In response to the publication of
e-mails from Mr Blodgets and his team, Merrill Lynch said,
" Fragments of e-mails can be taken out of context. At the same time, some of the e-mails cited fall below our professional standards, and we regret that. Our research department has operated with integrity for many decades and we intend to lead the industry in establishing new standards for the integrity and independence of research."
Merrill Lynch is doing a deal with the New York prosecutor that will change the way its analysts work. Meanwhile, the scandal seems to be gathering a momentum of its own. The lawyers seem to have virtually the whole
of Wall Street in their sight.
The money they're talking about in compensation will be eye-watering. Now Mr Zamansky has a new target in his sights, the investment bank Saloman Smith Barney.
The case is coming along. I think it's going fabulous. I couldn't be more
George Zicarelli is an investor who lost $450,000 in a company called Global Crossing. Zicarelli blames Solman's star analyst, Jack Grubman, for repeatedly recommending the shares when they were collapsing.
Originally, I bought 1,000 shares costing around $50 a share, and with this glowing report from Jack Grubman. I trusted him and it sounded all glowing, aggressive buyers. Eventually, I finally sold my list. 10,000 shares at 57 cents. Because of the money I borrowed to buy more, I had to declare bankruptcy.
This case is not about e-mails.
Mr Zicarelli alleges there was an undisclosed conflict of interest because some of the analysts' income came from generating business for the banking side. Saloman Smith Barney told Newsnight:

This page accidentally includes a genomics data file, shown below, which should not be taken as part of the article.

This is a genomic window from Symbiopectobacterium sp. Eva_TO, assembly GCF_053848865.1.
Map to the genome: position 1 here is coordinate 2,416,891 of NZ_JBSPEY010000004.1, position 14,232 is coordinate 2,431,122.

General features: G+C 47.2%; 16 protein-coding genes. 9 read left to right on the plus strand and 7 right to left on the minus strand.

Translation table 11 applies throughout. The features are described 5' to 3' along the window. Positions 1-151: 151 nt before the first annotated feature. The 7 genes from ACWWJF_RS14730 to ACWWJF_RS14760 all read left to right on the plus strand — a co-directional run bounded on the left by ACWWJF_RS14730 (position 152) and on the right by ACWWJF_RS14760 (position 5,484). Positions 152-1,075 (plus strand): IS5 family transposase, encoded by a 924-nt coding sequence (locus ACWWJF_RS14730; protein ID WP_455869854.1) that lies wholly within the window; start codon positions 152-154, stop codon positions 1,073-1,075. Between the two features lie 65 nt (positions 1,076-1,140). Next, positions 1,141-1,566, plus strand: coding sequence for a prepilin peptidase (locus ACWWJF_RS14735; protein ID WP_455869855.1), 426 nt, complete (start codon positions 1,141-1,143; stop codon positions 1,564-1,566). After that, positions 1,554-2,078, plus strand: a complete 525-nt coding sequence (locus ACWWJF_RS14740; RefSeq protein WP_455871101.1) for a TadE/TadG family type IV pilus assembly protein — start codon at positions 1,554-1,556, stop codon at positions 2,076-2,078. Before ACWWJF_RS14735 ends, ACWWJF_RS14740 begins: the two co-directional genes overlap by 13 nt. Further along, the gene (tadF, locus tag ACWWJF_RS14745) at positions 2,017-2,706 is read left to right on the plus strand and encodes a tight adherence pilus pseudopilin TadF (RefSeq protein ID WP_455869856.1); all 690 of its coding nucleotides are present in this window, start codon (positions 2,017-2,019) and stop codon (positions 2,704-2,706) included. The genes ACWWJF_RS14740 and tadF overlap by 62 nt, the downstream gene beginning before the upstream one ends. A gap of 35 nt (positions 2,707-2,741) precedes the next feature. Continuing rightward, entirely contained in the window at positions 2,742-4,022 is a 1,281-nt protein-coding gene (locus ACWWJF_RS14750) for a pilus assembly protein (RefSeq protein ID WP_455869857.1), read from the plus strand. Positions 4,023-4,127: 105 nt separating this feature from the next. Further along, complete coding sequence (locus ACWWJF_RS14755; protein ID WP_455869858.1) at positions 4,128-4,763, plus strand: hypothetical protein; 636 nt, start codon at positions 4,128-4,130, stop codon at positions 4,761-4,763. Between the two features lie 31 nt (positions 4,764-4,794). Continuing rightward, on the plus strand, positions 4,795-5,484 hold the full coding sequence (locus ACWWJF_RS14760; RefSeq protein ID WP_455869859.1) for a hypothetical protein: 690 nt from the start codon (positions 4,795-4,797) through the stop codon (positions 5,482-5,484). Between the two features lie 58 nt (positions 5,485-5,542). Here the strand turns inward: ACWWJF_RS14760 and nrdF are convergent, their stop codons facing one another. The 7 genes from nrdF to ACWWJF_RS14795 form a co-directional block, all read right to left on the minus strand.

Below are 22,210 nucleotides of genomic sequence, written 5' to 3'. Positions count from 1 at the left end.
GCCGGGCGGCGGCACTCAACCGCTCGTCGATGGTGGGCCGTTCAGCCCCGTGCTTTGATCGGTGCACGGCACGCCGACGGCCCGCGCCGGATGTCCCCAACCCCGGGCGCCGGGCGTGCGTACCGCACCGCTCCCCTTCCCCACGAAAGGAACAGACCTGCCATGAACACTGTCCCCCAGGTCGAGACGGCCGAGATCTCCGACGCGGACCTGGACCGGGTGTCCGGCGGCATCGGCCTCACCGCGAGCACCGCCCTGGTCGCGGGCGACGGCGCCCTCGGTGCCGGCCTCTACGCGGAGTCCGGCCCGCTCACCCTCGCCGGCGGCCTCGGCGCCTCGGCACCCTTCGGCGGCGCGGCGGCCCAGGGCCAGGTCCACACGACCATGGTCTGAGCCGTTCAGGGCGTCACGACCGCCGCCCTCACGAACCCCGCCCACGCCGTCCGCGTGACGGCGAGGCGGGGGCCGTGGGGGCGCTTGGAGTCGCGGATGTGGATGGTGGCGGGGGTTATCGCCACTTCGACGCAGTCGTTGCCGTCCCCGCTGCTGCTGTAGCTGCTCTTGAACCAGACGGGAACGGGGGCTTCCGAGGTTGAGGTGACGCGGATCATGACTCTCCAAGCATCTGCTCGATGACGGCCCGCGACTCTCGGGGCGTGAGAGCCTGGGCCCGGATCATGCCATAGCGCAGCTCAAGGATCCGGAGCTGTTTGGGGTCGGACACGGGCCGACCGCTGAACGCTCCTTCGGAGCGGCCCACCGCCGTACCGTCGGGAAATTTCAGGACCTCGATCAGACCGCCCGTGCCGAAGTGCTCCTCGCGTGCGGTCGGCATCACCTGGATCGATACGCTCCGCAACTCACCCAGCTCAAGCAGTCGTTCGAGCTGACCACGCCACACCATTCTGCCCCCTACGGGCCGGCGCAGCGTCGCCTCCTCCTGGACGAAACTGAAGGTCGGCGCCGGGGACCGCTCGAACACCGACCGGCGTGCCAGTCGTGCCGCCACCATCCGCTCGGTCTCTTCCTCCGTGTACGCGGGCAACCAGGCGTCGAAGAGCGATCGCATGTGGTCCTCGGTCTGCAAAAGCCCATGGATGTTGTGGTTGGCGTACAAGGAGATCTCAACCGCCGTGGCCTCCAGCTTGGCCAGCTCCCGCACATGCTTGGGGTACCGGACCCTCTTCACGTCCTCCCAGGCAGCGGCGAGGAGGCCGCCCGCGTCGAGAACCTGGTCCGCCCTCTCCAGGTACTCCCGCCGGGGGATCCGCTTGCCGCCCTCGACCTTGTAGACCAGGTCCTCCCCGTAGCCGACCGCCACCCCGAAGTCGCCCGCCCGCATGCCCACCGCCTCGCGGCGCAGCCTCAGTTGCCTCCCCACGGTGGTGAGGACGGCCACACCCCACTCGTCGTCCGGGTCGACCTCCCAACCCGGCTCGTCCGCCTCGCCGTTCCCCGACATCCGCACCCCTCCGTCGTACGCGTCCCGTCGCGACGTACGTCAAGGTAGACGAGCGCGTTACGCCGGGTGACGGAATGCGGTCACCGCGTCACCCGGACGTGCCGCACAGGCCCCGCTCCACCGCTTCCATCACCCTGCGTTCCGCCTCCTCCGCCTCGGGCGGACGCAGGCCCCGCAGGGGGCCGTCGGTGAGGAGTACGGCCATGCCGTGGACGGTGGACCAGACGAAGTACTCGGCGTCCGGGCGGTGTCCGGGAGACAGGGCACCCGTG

"Mr. Zicarelli's claims rely heavily on the benefit of clear market hindsight. We consider his claim to be baseless and without merit."
Some believe it goes way beyond the analysts. The banks have been accused of manipulating share prices at the point dotcom companies first issued their shares, a process called IPO. Mel Weiss, a top New York business lawyer, has launched a class action against the biggest names on Wall Street based on that claim.
(Millberg Weiss Bershad Hynes & Lerach)
The IPOs were rigged and they were rigged in the following ways. There were certain customers to whom IPO allocations were made, where the investment banks forced those people in order to get the allocations to give kickbacks. In addition, and this is
part of the rigging mechanism, if I was one of those customers and I was allocated 10,000 shares of the IPO, I would have to promise that on the first or second day of trading in that stock, I would buy 30,000 shares in the open market or at least put in an order to buy 30,000 shares. That was intended to create artificial momentum.
The Securities and Exchange Commission, the financial regulator, has been attacked for doing too little, too late. It's drawn up new rules for analysts, but can the SEC say today that Wall Street is not rigged in favour of insiders?
(Director, Market Regulations, SEC)
I think that to some extent this crisis of confidence is obviously very unfortunate. It's always the case that you'll have a few bad actors in these things and that the regulators need to act. I don't mean to suggest that Wall Street is happy with this rule set, but there is a recognition that our markets are based on investor confidence. This is a market and this is a industry that recognises that fact and realises that something must be done.
While the lawyers, the bankers and
the regulators wrangle with each
other, the pressure is on for Wall
Street to clean up its act. Ever since Enron, people have been asking where's the next bad apple? Now they're taking a close look at the whole barrel.
This transcript was produced from the teletext subtitles that are generated live for Newsnight. It has been checked against the programme as broadcast, however Newsnight can accept no responsibility for any factual inaccuracies. We will be happy to correct serious errors.